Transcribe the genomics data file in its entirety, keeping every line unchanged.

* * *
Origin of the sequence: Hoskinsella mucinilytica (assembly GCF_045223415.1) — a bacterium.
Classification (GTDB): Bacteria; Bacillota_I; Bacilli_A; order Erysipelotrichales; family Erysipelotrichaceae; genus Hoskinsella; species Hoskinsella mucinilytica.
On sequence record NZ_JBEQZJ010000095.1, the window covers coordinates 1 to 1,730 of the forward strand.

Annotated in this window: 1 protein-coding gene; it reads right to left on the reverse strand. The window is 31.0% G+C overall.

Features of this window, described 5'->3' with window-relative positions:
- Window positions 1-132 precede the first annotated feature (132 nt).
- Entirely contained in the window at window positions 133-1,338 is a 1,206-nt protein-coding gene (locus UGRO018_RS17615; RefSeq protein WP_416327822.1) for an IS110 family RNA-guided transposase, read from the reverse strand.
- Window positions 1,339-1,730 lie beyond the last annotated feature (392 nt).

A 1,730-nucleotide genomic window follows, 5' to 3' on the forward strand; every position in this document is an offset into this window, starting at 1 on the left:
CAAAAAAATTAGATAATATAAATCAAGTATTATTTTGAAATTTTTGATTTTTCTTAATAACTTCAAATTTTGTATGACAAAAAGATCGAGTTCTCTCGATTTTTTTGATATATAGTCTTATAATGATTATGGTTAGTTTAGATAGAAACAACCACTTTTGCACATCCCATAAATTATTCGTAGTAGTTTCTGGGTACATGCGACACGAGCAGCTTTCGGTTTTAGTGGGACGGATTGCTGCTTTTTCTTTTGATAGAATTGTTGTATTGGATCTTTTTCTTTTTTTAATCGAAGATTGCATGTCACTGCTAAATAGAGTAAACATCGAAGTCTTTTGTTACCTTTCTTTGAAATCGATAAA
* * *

Origin of the sequence: Hoskinsella mucinilytica (assembly GCF_045223415.1) — a bacterium.
Classification (GTDB): Bacteria; Bacillota_I; Bacilli_A; order Erysipelotrichales; family Erysipelotrichaceae; genus Hoskinsella; species Hoskinsella mucinilytica.
On sequence record NZ_JBEQZJ010000095.1, the window covers coordinates 1 to 1,730 of the forward strand.

Annotated in this window: 1 protein-coding gene; it reads right to left on the reverse strand. The window is 31.0% G+C overall.

Features of this window, described 5'->3' with window-relative positions:
- Window positions 1-132 precede the first annotated feature (132 nt).
- Entirely contained in the window at window positions 133-1,338 is a 1,206-nt protein-coding gene (locus UGRO018_RS17615; RefSeq protein WP_416327822.1) for an IS110 family RNA-guided transposase, read from the reverse strand.
- Window positions 1,339-1,730 lie beyond the last annotated feature (392 nt).

A 1,730-nucleotide genomic window follows, 5' to 3' on the forward strand; every position in this document is an offset into this window, starting at 1 on the left:
CAAAAAAATTAGATAATATAAATCAAGTATTATTTTGAAATTTTTGATTTTTCTTAATAACTTCAAATTTTGTATGACAAAAAGATCGAGTTCTCTCGATTTTTTTGATATATAGTCTTATAATGATTATGGTTAGTTTAGATAGAAACAACCACTTTTGCACATCCCATAAATTATTCGTAGTAGTTTCTGGGTACATGCGACACGAGCAGCTTTCGGTTTTAGTGGGACGGATTGCTGCTTTTTCTTTTGATAGAATTGTTGTATTGGATCTTTTTCTTTTTTTAATCGAAGATTGCATGTCACTGCTAAATAGAGTAAACATCGAAGTCTTTTGTTACCTTTCTTTGAAATCGATAAA